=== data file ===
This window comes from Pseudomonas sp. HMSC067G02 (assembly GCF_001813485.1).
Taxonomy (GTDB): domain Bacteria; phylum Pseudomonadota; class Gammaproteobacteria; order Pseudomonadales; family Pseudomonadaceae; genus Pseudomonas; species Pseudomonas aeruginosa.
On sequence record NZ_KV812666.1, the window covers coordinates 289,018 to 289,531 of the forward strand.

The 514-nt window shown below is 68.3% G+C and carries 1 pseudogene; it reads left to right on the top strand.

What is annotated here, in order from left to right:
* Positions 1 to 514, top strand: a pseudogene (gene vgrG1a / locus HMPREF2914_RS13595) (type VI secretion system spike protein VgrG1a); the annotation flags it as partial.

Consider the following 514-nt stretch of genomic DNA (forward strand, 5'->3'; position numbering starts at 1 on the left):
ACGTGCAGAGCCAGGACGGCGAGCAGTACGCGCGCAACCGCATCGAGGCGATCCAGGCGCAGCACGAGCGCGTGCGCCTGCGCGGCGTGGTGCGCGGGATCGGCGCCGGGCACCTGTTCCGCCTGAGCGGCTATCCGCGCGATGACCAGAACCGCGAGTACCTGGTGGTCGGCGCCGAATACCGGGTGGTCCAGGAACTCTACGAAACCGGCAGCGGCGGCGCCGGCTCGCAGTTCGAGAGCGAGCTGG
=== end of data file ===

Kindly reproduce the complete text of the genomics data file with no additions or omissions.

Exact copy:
This window comes from Pseudomonas sp. HMSC067G02 (assembly GCF_001813485.1).
Taxonomy (GTDB): domain Bacteria; phylum Pseudomonadota; class Gammaproteobacteria; order Pseudomonadales; family Pseudomonadaceae; genus Pseudomonas; species Pseudomonas aeruginosa.
On sequence record NZ_KV812666.1, the window covers coordinates 289,018 to 289,531 of the forward strand.

The 514-nt window shown below is 68.3% G+C and carries 1 pseudogene; it reads left to right on the top strand.

What is annotated here, in order from left to right:
* Positions 1 to 514, top strand: a pseudogene (gene vgrG1a / locus HMPREF2914_RS13595) (type VI secretion system spike protein VgrG1a); the annotation flags it as partial.

Consider the following 514-nt stretch of genomic DNA (forward strand, 5'->3'; position numbering starts at 1 on the left):
ACGTGCAGAGCCAGGACGGCGAGCAGTACGCGCGCAACCGCATCGAGGCGATCCAGGCGCAGCACGAGCGCGTGCGCCTGCGCGGCGTGGTGCGCGGGATCGGCGCCGGGCACCTGTTCCGCCTGAGCGGCTATCCGCGCGATGACCAGAACCGCGAGTACCTGGTGGTCGGCGCCGAATACCGGGTGGTCCAGGAACTCTACGAAACCGGCAGCGGCGGCGCCGGCTCGCAGTTCGAGAGCGAGCTGG